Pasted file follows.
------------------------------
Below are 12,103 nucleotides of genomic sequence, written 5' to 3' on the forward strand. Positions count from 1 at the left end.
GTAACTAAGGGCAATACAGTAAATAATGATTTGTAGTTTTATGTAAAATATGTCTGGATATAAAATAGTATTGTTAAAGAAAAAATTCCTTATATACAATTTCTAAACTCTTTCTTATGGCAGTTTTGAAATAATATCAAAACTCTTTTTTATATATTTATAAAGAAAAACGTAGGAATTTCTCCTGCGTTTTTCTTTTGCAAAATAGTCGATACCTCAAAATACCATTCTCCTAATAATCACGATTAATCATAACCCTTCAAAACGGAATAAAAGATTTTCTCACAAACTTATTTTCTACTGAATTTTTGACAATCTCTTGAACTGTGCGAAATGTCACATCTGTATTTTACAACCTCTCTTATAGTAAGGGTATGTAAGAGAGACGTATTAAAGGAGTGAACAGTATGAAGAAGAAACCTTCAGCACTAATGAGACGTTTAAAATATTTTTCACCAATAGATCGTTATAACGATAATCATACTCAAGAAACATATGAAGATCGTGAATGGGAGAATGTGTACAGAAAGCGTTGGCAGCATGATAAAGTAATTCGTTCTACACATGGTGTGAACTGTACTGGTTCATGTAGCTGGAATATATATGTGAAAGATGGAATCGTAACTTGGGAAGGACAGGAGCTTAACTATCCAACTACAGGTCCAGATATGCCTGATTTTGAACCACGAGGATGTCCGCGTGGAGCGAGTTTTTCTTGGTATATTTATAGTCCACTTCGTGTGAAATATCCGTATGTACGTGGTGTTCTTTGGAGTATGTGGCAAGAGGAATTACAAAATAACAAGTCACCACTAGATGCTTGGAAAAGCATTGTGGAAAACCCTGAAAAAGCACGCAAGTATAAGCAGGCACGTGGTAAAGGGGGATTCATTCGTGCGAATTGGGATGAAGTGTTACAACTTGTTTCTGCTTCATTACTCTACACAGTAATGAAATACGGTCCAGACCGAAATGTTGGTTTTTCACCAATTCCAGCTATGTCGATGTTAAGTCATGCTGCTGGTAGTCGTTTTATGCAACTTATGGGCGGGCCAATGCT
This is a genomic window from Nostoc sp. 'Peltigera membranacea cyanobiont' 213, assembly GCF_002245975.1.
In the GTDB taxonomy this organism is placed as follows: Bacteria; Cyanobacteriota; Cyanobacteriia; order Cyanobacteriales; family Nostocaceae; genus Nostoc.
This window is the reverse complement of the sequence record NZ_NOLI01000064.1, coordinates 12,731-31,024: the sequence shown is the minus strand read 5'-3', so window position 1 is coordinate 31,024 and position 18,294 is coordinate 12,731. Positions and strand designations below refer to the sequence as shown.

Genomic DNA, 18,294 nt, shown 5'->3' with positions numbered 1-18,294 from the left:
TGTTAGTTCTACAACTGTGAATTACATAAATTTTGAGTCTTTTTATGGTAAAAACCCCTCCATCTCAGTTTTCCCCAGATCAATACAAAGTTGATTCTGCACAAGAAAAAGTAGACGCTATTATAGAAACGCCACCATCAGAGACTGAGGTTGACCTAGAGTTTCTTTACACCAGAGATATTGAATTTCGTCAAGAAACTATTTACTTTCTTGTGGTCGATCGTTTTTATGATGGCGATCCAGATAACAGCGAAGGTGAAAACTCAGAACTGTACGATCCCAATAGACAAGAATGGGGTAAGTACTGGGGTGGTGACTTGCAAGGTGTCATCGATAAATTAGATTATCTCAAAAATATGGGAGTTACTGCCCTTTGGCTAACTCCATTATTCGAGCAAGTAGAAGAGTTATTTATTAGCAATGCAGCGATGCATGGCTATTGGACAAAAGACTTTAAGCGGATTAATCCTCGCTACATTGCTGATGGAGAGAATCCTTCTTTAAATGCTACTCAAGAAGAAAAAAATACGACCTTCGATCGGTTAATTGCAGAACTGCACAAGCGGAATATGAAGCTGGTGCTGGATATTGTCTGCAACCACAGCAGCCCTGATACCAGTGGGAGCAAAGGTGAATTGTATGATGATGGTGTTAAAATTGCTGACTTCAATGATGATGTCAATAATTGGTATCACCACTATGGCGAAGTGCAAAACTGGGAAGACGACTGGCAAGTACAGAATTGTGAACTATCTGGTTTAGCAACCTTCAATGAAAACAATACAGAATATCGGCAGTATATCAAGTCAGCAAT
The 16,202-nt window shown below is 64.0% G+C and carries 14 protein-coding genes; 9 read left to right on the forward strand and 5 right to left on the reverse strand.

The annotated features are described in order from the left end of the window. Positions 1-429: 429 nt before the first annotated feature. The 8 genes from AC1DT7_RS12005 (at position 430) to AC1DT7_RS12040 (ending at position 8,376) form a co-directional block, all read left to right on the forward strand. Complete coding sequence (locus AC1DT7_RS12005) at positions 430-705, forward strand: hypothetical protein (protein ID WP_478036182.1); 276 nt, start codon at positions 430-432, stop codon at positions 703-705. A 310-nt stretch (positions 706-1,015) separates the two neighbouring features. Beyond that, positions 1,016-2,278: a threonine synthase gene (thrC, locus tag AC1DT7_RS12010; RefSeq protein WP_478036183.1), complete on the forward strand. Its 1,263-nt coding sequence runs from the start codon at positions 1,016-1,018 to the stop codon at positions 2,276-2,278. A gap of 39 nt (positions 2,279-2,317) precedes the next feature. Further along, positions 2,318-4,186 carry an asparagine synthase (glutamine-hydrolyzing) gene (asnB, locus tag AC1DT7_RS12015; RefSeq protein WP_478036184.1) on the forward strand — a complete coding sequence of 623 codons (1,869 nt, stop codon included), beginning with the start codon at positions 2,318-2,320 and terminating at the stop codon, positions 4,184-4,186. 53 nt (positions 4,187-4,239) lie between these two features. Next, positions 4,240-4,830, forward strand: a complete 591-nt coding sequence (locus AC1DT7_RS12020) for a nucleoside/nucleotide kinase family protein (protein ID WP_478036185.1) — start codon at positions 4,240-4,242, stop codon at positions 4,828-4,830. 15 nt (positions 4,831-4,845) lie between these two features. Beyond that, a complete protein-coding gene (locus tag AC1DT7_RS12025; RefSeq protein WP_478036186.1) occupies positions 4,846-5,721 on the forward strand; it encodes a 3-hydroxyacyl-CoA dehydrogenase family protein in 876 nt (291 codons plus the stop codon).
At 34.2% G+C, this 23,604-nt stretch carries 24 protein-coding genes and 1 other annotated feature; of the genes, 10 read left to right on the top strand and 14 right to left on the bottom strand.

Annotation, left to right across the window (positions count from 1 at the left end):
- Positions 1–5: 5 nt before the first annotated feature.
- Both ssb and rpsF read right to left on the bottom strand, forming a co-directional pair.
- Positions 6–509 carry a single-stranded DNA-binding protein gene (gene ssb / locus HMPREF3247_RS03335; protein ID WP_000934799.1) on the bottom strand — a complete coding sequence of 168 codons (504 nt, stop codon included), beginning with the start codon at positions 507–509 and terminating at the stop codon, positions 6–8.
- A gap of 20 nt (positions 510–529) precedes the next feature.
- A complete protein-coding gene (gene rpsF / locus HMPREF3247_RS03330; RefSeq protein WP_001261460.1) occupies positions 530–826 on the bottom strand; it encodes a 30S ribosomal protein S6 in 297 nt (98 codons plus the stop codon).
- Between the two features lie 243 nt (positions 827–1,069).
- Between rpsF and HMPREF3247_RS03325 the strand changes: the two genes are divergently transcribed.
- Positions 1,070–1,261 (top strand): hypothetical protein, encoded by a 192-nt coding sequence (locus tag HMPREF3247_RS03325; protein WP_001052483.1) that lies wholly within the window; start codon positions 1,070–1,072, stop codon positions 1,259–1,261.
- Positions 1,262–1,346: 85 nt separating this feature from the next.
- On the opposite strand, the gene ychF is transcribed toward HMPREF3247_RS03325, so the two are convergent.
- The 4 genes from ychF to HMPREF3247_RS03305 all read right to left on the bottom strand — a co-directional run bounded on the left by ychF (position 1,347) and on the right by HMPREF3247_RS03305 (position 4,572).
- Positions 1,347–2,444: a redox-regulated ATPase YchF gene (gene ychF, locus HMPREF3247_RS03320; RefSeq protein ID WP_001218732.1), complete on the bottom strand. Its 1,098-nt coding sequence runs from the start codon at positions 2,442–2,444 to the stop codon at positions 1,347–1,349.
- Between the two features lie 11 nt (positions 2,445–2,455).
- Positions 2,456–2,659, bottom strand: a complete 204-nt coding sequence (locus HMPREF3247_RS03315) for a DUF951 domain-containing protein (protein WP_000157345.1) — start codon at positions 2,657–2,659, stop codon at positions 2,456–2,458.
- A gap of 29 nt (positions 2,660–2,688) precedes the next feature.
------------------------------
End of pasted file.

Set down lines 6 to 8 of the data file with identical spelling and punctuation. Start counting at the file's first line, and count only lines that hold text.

Genomic DNA, 18,294 nt, shown 5'->3' with positions numbered 1-18,294 from the left:
TGTTAGTTCTACAACTGTGAATTACATAAATTTTGAGTCTTTTTATGGTAAAAACCCCTCCATCTCAGTTTTCCCCAGATCAATACAAAGTTGATTCTGCACAAGAAAAAGTAGACGCTATTATAGAAACGCCACCATCAGAGACTGAGGTTGACCTAGAGTTTCTTTACACCAGAGATATTGAATTTCGTCAAGAAACTATTTACTTTCTTGTGGTCGATCGTTTTTATGATGGCGATCCAGATAACAGCGAAGGTGAAAACTCAGAACTGTACGATCCCAATAGACAAGAATGGGGTAAGTACTGGGGTGGTGACTTGCAAGGTGTCATCGATAAATTAGATTATCTCAAAAATATGGGAGTTACTGCCCTTTGGCTAACTCCATTATTCGAGCAAGTAGAAGAGTTATTTATTAGCAATGCAGCGATGCATGGCTATTGGACAAAAGACTTTAAGCGGATTAATCCTCGCTACATTGCTGATGGAGAGAATCCTTCTTTAAATGCTACTCAAGAAGAAAAAAATACGACCTTCGATCGGTTAATTGCAGAACTGCACAAGCGGAATATGAAGCTGGTGCTGGATATTGTCTGCAACCACAGCAGCCCTGATACCAGTGGGAGCAAAGGTGAATTGTATGATGATGGTGTTAAAATTGCTGACTTCAATGATGATGTCAATAATTGGTATCACCACTATGGCGAAGTGCAAAACTGGGAAGACGACTGGCAAGTACAGAATTGTGAACTATCTGGTTTAGCAACCTTCAATGAAAACAATACAGAATATCGGCAGTATATCAAGTCAGCAAT
The 16,202-nt window shown below is 64.0% G+C and carries 14 protein-coding genes; 9 read left to right on the forward strand and 5 right to left on the reverse strand.